In the world of DJing, it’s important to play high-quality music that won’t clip. You may have noticed that some files in your collection are much louder than others. It’s practically guaranteed that the loudest songs will have clipping in them. All music files have a limit to how loud they can get, and many songs sold on iTunes and Beatport push this to the maximum.
Musicians and record companies apply compression and limiting in an attempt to make their recordings louder, but over-compression can cause listening fatigue, and has even been blamed for the decline of the music industry. According to mastering engineer Bob Ludwig, “When you’re through listening to a whole album of this highly compressed music, your ear is fatigued. You may have enjoyed the music, but you don’t really feel like going back and listening to it again.”12 A short YouTube video called “The Loudness War” uses an audio example to explain the phenomenon.
One of the main complaints about over-compression is that it dampens the emotional impact of the music. You can avoid this problem by using software like Platinum Notes www.platinumnotes.com to adjust the volume levels of each track in your library. Platinum Notes uses studio filters to correct pitch, improve volume, and make every file ready to be played anywhere, from an iPod to a festival sound system. Similar to Mixed In Key, Platinum Notes automatically analyzes and adjusts as many files as you need.
Once your individual sound as a DJ has progressed significantly, chances are you’ll feel creative enough to move toward producing your own tracks. We wanted to find out what happens behind the scenes in a digital DJ music store, so we talked to Mark Walker and Brian Tappert from Traxsource.com about the process of submitting music and selling it online.
Many of our readers are interested in producing. Can you talk about the process of submitting a track for sale on Traxsource?
Traxsource: In general terms, if the release already has a home–in the case of a remix commissioned by a label, for example–the producer will deliver it to the label via Dropbox or YouSendIt or some mode of media transfer. If the producer is still trying to shop the track–that is, find a label home for it–the most popular method to use is SoundCloud or some other streaming provider.
How long does the submission process take?
Traxsource: Most sites, including us, require submission of releases at least a week ahead of the date the label would like to have the release available for download.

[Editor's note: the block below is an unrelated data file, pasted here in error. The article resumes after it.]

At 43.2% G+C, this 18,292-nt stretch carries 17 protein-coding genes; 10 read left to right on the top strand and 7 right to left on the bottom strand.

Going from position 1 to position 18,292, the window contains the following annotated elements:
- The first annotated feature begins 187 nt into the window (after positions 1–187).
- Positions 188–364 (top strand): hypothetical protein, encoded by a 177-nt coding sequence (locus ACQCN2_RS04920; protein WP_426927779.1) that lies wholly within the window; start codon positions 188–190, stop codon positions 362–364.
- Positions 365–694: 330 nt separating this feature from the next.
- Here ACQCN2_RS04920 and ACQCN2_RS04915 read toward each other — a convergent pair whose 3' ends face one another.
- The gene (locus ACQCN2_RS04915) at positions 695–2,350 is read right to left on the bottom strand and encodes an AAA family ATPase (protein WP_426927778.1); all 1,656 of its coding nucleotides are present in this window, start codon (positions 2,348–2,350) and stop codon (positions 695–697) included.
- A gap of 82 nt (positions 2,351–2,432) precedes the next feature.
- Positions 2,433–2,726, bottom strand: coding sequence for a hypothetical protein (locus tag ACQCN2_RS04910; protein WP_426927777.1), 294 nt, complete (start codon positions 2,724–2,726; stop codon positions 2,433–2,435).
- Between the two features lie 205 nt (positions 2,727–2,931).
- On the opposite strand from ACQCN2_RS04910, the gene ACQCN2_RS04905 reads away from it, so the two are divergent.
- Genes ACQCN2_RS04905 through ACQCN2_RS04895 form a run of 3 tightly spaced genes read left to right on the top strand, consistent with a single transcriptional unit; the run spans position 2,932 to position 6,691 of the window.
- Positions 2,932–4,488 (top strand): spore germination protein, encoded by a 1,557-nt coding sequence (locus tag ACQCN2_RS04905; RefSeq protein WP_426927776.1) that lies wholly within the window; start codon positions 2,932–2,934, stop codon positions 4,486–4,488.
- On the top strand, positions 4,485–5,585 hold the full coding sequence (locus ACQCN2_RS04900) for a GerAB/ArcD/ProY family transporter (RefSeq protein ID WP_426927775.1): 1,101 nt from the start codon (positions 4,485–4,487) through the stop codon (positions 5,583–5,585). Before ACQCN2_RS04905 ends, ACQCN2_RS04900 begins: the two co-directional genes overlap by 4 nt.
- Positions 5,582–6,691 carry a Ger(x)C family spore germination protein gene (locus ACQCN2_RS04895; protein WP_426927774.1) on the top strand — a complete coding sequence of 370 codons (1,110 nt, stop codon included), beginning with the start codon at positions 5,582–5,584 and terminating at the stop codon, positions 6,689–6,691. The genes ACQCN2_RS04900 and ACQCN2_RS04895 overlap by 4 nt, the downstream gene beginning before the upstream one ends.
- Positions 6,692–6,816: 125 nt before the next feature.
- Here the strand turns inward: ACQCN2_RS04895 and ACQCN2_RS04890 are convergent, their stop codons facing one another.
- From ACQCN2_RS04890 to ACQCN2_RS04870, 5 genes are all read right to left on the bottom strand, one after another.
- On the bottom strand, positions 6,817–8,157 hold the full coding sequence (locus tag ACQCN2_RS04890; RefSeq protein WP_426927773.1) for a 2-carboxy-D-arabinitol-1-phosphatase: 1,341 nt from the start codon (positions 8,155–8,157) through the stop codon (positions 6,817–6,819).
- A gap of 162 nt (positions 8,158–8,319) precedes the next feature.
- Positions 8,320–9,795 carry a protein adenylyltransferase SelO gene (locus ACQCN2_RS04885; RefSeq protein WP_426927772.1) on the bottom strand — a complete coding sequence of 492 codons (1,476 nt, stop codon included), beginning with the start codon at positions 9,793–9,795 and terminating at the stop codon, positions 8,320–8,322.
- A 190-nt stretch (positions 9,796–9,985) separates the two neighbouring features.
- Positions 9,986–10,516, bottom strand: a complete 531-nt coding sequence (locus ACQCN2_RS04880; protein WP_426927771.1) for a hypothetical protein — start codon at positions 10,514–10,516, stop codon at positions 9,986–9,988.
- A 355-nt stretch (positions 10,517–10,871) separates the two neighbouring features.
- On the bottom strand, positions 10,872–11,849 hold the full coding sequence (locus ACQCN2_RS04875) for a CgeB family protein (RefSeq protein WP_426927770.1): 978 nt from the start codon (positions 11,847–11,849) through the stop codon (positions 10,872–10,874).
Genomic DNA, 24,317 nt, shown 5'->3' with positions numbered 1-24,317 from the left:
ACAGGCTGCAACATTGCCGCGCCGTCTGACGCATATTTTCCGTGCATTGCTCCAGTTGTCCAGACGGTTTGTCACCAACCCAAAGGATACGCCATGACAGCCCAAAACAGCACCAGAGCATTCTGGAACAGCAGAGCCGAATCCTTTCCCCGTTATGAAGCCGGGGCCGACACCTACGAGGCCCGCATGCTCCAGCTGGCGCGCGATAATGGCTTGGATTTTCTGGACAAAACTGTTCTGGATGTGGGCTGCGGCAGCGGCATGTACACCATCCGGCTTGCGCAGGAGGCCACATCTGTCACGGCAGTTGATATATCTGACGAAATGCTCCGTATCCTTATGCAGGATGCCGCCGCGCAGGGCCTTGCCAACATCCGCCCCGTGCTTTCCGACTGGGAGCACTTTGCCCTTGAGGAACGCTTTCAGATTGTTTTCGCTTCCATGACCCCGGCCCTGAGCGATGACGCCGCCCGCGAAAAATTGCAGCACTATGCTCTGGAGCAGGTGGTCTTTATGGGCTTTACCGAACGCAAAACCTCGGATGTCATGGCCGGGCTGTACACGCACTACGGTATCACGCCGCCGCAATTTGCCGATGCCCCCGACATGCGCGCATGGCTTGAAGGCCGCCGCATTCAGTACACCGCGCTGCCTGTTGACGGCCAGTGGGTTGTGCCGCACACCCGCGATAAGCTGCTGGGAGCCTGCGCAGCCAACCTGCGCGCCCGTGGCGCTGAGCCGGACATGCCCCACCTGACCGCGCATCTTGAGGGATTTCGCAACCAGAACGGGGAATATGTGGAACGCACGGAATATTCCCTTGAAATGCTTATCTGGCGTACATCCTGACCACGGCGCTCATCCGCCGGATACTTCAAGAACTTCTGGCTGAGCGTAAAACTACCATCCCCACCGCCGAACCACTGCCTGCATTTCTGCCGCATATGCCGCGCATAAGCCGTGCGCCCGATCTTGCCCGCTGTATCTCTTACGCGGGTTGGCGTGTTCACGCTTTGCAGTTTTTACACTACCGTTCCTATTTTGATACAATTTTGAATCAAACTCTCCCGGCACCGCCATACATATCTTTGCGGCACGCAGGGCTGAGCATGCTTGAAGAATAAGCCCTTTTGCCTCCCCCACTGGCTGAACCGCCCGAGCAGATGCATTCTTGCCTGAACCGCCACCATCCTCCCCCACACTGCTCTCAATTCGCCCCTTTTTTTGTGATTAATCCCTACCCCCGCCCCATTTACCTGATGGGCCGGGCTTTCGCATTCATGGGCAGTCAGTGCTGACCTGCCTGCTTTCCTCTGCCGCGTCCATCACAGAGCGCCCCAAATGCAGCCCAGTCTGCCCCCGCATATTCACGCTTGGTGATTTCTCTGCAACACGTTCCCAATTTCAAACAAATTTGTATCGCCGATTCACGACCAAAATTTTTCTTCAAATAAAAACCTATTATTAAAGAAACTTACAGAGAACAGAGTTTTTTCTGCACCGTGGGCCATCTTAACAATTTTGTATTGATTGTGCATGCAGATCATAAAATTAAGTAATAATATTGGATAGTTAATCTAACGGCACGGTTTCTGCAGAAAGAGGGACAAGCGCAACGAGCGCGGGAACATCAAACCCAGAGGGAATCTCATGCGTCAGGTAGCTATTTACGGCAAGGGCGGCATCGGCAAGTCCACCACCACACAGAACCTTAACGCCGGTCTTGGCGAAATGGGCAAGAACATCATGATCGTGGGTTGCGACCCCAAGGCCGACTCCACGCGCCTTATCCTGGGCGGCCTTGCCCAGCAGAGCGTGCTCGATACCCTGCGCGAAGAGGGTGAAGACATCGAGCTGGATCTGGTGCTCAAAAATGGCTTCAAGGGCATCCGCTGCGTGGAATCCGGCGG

What do you do to prepare tracks for sale?
Traxsource: Files are delivered to Traxsource via secure FTP and tags are created from information submitted by the content owners using our label submission system. We make music downloads available as 192 kbps and 320 kbps MP3s, as well as fully uncompressed WAV format. All the tracks we sell are DRM-free [meaning no copy protection].
We talk about the “loudness war” in Beyond Beatmatching. Have you seen an increase in the overall loudness of tracks submitted to the point that sound clipping is a problem?
Traxsource: Apart from creating the two-minute preview, encoding to MP3, and embedding the image supplied by the label or content owner, we don’t alter masters in any way. We’re aware of the “loudness wars,” and we see evidence of it in the tracks we receive, but everything sold is an exact digital copy of the masters provided by the record companies.
Like any live performance, putting on your game face for any DJ set should be not just a routine, but a ritual. Mixing music is obviously your primary task, but proper preparation can help your set go much more smoothly. The first step is to do as much research as possible ahead of time about the vibe of the venue you’re playing. You might need to adapt your personal style in a way that best matches the venue, but don’t go overboard; if you’re good enough to have landed the gig in the first place, then you’ve already got some clout going in.
As you prepare for each venue, think about what type of crowd will be there and how long they’ll stay. Try to picture the flow of the night. When does the energy need to pick up? When is the peak time of the evening?
You can approach controlling the energy level in a few different ways. One way is to slowly build the energy throughout the night to a peak level, then dip briefly at the end. If you play mainstream music, another option is to rotate genres, spending 30 minutes per genre. The best way to be prepared for any type of set is to create a music management system that works for you.
Proper preparation for a weekend gig should begin early in the week. David Mancuso, who got his start in New York back in 1970 as the DJ for his own roving party called The Loft, remembers that most of the week revolved around preparations for the next gig. “I found out that if I started working on Thursday I would be in too much of a rush, so I began to get ready from high noon on Wednesday. My diet, my sleep, the sound, the balloons, the menu, the floor, the theme–everything built up to Saturday night.”13Next: Create Your Own Mashups